The Phillies have plenty of room to make roster upgrades, plenty of money to spend, and a management team that describes its organizational philosophy with trendy corporate buzz speak, like “finding value in the margins.” You know, “maximizing financial investments,” “thinking outside-the-box,” “leaving no stone unturned” – that kind of thing. This is particularly noteworthy because this offseason likely marks the highly-anticipated U.S. arrival of 23-year-old Japanese baseball sensation Shohei Otani.

You’ve probably heard of him by now. He’s the two-way player that possesses above average power at the plate and a fastball that regularly hits triple digits. It’s not hard to figure out why Otani gets scouts hard and has fans of every team in baseball hoping their favorite team can somehow land him.

Otani hit .326 with 30 home runs in 525 at-bats for the Nippon Ham Fighters over the last two seasons, but he’s primarily coveted by Major League teams for his potential on the mound. In 543 career innings since turning pro at age 18, Otani has utilized advanced secondary pitches and an electric fastball to post a 42-15 record, 2.69 ERA, and an impressive 10.3 K/9. He’s often compared to Yu Darvish, with more upside.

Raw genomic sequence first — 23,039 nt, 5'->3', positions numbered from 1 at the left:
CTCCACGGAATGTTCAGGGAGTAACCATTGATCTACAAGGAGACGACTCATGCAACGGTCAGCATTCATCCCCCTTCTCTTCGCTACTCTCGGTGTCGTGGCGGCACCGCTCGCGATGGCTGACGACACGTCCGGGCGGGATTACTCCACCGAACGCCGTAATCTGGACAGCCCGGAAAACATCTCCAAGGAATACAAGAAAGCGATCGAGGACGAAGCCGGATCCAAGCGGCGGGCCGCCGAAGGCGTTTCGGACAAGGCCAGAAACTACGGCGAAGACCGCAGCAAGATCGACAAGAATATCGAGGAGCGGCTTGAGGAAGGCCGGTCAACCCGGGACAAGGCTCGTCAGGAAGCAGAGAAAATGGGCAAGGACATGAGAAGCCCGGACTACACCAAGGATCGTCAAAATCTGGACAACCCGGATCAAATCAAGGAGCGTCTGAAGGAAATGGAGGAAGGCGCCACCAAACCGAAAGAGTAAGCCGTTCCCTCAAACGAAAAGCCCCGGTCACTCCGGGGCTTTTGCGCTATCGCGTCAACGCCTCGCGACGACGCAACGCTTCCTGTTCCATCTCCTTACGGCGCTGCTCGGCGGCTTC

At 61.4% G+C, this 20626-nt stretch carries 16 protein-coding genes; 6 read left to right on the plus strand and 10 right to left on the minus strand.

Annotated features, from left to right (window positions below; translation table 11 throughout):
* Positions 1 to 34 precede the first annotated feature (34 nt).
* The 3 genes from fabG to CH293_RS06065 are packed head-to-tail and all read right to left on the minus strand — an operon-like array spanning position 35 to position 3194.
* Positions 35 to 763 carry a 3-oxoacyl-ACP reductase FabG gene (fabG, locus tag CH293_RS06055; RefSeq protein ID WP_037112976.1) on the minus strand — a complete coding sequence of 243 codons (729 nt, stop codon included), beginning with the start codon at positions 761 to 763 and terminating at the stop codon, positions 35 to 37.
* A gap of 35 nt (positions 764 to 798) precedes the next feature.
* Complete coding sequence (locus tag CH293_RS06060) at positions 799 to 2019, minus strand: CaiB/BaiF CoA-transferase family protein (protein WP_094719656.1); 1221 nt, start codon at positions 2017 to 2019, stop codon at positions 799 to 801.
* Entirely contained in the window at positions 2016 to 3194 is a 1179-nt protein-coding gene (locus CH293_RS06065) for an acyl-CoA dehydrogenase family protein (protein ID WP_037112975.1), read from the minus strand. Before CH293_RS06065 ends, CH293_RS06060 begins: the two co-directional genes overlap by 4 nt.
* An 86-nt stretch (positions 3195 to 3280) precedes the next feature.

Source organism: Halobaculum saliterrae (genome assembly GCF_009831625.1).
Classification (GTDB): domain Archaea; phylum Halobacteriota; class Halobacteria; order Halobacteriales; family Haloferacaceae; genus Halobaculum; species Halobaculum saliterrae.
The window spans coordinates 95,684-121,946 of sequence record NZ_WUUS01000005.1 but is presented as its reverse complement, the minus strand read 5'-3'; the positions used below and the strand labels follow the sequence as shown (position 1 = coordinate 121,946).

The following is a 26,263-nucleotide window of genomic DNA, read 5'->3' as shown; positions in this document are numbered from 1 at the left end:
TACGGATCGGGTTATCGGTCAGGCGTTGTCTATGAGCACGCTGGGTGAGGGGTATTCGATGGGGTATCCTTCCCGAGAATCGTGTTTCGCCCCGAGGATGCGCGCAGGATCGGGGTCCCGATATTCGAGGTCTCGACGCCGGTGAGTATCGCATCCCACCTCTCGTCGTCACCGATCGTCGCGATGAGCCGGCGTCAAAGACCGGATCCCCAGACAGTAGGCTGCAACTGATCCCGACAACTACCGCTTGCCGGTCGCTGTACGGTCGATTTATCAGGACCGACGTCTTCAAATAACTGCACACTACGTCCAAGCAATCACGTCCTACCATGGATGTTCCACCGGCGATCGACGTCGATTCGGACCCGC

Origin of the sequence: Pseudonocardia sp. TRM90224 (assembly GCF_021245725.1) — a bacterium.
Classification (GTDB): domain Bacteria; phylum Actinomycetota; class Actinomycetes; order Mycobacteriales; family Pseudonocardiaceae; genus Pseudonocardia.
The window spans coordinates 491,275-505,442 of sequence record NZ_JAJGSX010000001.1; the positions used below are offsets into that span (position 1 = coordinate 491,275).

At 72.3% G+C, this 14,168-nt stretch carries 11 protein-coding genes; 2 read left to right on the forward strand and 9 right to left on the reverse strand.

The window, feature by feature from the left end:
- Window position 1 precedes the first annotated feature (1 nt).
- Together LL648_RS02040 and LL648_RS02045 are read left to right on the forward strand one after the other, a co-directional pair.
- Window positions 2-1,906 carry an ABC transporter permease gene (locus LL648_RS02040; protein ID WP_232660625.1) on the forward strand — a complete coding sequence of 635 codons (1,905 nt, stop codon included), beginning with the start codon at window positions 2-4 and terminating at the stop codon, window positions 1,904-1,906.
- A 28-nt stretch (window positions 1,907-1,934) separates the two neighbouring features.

“So he can hit and pitch? Fuck it, let’s sign him!”

Good idea, but would he want to come here? Apparently, he does! Let’s check out this exchange between Otani and Jon Paul Morosi of What do you like about daily life in the United States?
Ohtani: I’ve only been to Hawaii and Arizona, but I like the huge steaks. What cities are you curious about and would like to see?
Ohtani: The Rocky Balboa statue, I want a picture of that. Philadelphia has a baseball team, you know.
Ohtani: No, I just want to visit there.

Well, then. I guess we’ll go fuck ourselves. Love this, by the way. Of all the things in America he wants to see, he picks the ROCKY STATUE, and then, in the next breath, just matter-of-factly dismisses the Phillies as an option. Ice cold.

That might feel like a bit of a slight, but it’s not worth losing sleep over. If Otani wanted to extend his stay beyond taking his picture in front of a statue of a fictional athlete, it wasn’t going to happen for a few reasons. Even if you overlook that Otani is best suited for an American League team that can more freely utilize his bat on days when he doesn’t pitch, the Phillies, in this particular case, are at a financial disadvantage.

Though they can easily foot his $20 million posting fee, new cap limits on international free agents under age 25 means that he won’t simply sign with the team that writes the biggest check. Teams with the most remaining international signing money (Yankees, Rangers, Twins and Angels) are the ones most likely to get a deal done. It’s a complicated system, but the short of it is the Phillies don’t currently have as much to spend in this market; thus, it looks like the Phillies will have to find “value in the margins” elsewhere.